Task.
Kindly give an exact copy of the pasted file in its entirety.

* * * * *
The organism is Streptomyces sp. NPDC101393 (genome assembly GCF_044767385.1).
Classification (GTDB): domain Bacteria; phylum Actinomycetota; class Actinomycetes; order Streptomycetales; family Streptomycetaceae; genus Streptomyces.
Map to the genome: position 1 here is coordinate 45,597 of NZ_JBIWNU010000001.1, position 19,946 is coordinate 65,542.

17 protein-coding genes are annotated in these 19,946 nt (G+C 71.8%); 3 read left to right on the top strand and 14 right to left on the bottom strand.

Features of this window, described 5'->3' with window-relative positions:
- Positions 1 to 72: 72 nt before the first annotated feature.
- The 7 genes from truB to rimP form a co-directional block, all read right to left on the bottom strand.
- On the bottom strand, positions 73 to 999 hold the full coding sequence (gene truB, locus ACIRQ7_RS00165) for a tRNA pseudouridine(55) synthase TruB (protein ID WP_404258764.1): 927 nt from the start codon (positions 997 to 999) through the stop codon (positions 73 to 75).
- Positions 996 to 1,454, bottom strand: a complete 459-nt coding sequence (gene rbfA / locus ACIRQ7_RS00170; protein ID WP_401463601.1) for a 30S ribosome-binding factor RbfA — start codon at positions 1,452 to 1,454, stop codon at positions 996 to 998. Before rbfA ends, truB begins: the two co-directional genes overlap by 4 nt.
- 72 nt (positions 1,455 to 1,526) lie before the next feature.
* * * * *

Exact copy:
The organism is Streptomyces sp. NPDC101393 (genome assembly GCF_044767385.1).
Classification (GTDB): domain Bacteria; phylum Actinomycetota; class Actinomycetes; order Streptomycetales; family Streptomycetaceae; genus Streptomyces.
Map to the genome: position 1 here is coordinate 45,597 of NZ_JBIWNU010000001.1, position 19,946 is coordinate 65,542.

17 protein-coding genes are annotated in these 19,946 nt (G+C 71.8%); 3 read left to right on the top strand and 14 right to left on the bottom strand.

Features of this window, described 5'->3' with window-relative positions:
- Positions 1 to 72: 72 nt before the first annotated feature.
- The 7 genes from truB to rimP form a co-directional block, all read right to left on the bottom strand.
- On the bottom strand, positions 73 to 999 hold the full coding sequence (gene truB, locus ACIRQ7_RS00165) for a tRNA pseudouridine(55) synthase TruB (protein ID WP_404258764.1): 927 nt from the start codon (positions 997 to 999) through the stop codon (positions 73 to 75).
- Positions 996 to 1,454, bottom strand: a complete 459-nt coding sequence (gene rbfA / locus ACIRQ7_RS00170; protein ID WP_401463601.1) for a 30S ribosome-binding factor RbfA — start codon at positions 1,452 to 1,454, stop codon at positions 996 to 998. Before rbfA ends, truB begins: the two co-directional genes overlap by 4 nt.
- 72 nt (positions 1,455 to 1,526) lie before the next feature.